Nathan Bedford Forrest and Civil War Memory
The tumultuous battles over who controls Civil War memory are still alive and well – especially if you are thinking about the new monument to Confederate general Nathan Bedford Forrest – soon to be installed in Selma, Alabama.
Naturally, protestors and detractors from around the country have weighed in against the monument. Noting a couple of glaring facts such as Forrest’s prewar occupation trading slaves, his implication in the Fort Pillow Massacre, and his tenure as the first Imperial Wizard of the Ku Klux Klan, many have been moved to simply wonder why anyone would want to honor such a man with a monument.
Members of the Sons of Confederate Veterans see Forrest in a different light. Their Forrest is a man of resolute loyalty to the cause, a man with no military experience who rose to a level of skill and competence matching some of the greatest military heroes of the Confederacy. Novelist Shelby Foote once referred to him as a “genius” comparable to Abraham Lincoln.
Some call him a murderer – others call him a hero. There is no gray area (so to speak). Some Forrest apologists applaud his involvement with a “kinder and gentler” version of Klan as part of an effort to bring law and order to a disrupted South. Hmmmmm. And the monument, say members of the SCV, will go in as planned despite detractors’ vows to stop it.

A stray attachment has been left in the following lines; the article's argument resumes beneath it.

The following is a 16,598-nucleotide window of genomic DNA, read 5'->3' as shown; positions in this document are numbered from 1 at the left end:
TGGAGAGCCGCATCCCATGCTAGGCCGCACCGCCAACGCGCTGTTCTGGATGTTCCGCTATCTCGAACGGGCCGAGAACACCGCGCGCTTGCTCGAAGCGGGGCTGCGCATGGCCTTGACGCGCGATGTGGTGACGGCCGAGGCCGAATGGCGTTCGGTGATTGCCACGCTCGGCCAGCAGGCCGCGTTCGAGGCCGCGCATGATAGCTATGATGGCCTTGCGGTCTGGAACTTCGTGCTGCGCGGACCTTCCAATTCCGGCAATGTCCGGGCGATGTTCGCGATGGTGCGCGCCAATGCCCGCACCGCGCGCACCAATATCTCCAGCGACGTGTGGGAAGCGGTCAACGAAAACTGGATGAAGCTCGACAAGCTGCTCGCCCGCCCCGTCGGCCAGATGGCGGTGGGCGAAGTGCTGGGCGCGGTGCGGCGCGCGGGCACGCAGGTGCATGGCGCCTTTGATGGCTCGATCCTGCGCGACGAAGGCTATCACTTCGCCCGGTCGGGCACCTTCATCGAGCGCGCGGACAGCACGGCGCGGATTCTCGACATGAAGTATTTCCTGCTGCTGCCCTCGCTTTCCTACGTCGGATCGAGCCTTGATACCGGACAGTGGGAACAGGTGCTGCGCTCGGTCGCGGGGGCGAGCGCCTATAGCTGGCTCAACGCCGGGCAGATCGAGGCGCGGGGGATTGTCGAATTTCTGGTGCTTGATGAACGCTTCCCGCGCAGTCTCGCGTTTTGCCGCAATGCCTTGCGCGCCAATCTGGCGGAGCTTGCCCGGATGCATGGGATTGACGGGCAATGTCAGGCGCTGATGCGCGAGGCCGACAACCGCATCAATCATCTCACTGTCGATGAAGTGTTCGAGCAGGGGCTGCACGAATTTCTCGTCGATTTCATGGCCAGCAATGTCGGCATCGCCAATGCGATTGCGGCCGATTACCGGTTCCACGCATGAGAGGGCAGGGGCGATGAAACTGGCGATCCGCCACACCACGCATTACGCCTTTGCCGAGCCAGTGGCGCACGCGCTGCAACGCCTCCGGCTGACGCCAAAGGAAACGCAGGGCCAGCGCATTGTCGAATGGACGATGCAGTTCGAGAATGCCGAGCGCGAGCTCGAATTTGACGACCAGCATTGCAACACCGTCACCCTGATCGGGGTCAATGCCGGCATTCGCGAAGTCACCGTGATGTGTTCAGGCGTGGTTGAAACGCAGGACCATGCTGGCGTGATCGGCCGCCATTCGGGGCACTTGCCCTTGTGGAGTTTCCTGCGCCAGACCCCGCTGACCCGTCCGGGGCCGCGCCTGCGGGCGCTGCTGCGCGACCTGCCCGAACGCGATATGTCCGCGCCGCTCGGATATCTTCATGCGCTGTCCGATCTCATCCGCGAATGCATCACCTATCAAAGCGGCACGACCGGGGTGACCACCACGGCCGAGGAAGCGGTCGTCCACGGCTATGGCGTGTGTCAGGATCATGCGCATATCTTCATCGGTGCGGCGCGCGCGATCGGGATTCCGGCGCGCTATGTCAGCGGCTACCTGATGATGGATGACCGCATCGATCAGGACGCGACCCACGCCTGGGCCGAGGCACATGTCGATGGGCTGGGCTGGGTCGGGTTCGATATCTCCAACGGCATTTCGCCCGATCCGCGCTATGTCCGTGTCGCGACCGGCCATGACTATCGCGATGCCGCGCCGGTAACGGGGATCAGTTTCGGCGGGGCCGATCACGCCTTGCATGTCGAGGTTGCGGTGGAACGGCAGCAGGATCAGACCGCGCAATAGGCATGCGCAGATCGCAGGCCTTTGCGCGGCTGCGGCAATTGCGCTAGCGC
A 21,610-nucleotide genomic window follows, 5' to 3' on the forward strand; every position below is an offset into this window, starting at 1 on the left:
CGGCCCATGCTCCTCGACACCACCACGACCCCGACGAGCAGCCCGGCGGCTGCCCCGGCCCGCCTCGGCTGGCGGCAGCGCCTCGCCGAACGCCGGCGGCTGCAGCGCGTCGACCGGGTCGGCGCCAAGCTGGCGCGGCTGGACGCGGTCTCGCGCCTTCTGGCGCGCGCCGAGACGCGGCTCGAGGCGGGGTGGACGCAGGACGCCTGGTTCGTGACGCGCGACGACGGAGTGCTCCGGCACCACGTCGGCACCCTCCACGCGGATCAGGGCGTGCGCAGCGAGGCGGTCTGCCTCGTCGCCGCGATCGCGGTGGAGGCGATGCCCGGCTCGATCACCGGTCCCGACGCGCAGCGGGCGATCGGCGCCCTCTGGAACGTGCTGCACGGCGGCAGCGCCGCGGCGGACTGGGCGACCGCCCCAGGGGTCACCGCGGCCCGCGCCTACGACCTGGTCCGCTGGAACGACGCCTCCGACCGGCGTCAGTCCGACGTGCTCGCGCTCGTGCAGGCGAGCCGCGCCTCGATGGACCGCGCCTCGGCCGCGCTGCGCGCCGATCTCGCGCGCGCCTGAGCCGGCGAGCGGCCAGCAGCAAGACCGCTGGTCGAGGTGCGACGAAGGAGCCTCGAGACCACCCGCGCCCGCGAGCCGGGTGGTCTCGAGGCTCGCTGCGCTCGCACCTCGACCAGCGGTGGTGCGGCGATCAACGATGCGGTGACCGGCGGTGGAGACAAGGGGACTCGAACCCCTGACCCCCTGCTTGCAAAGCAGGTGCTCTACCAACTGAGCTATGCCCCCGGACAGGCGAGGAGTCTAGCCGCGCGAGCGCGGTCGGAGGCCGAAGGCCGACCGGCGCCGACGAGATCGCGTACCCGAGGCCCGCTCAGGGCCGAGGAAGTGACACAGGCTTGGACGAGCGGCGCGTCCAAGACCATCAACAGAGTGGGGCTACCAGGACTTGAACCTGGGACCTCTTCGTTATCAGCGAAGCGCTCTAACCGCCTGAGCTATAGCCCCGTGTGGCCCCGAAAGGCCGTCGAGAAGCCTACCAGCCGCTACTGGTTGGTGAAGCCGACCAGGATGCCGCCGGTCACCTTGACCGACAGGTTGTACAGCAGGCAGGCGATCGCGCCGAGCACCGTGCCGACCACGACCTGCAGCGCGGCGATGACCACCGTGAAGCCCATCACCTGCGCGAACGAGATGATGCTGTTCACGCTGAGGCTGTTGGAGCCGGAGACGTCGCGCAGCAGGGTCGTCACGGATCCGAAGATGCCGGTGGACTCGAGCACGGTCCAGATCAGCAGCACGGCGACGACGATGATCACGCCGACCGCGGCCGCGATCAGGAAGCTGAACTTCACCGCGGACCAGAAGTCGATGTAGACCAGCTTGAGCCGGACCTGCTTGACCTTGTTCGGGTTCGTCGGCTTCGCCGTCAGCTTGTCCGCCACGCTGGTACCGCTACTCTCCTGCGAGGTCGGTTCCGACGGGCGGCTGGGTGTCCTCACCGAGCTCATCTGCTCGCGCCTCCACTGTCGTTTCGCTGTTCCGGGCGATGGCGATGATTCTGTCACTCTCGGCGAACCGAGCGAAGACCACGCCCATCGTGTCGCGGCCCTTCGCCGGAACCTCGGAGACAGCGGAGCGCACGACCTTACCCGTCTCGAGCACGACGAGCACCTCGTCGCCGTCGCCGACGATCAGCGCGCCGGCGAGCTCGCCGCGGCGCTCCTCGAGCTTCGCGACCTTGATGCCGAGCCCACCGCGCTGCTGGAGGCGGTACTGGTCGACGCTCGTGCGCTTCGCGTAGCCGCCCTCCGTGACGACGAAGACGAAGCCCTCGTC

How people remember the Civil War has certainly changed in the last several decades. Not long ago, protests against installing a Forrest monument would have been much less virulent – if they occurred at all. Today’s reflections on the war – during the sesquicentennial – are tending to lean in many ways away from the “white only” ceremonies of the early to mid-twentieth century. Slavery, emancipation, race, and racism are deeply embedded in the twenty-first century commemorative ethos and it seems like Confederate heritage groups are losing their grip on commemoration broadly defined. While these groups have never dominated northern Civil War memory (despite what you might read) it now seems that they are losing control in the South as well.
Groups such as the SCV have barricaded themselves against attacks behind the “heritage not hate” motto. But a new monument to Forrest suggests a symbolic middle finger gestured in the direction of those who are not only surprised by such an effort, but offended as well.
What do you think? Should there be a new monument to Nathan Bedford Forrest?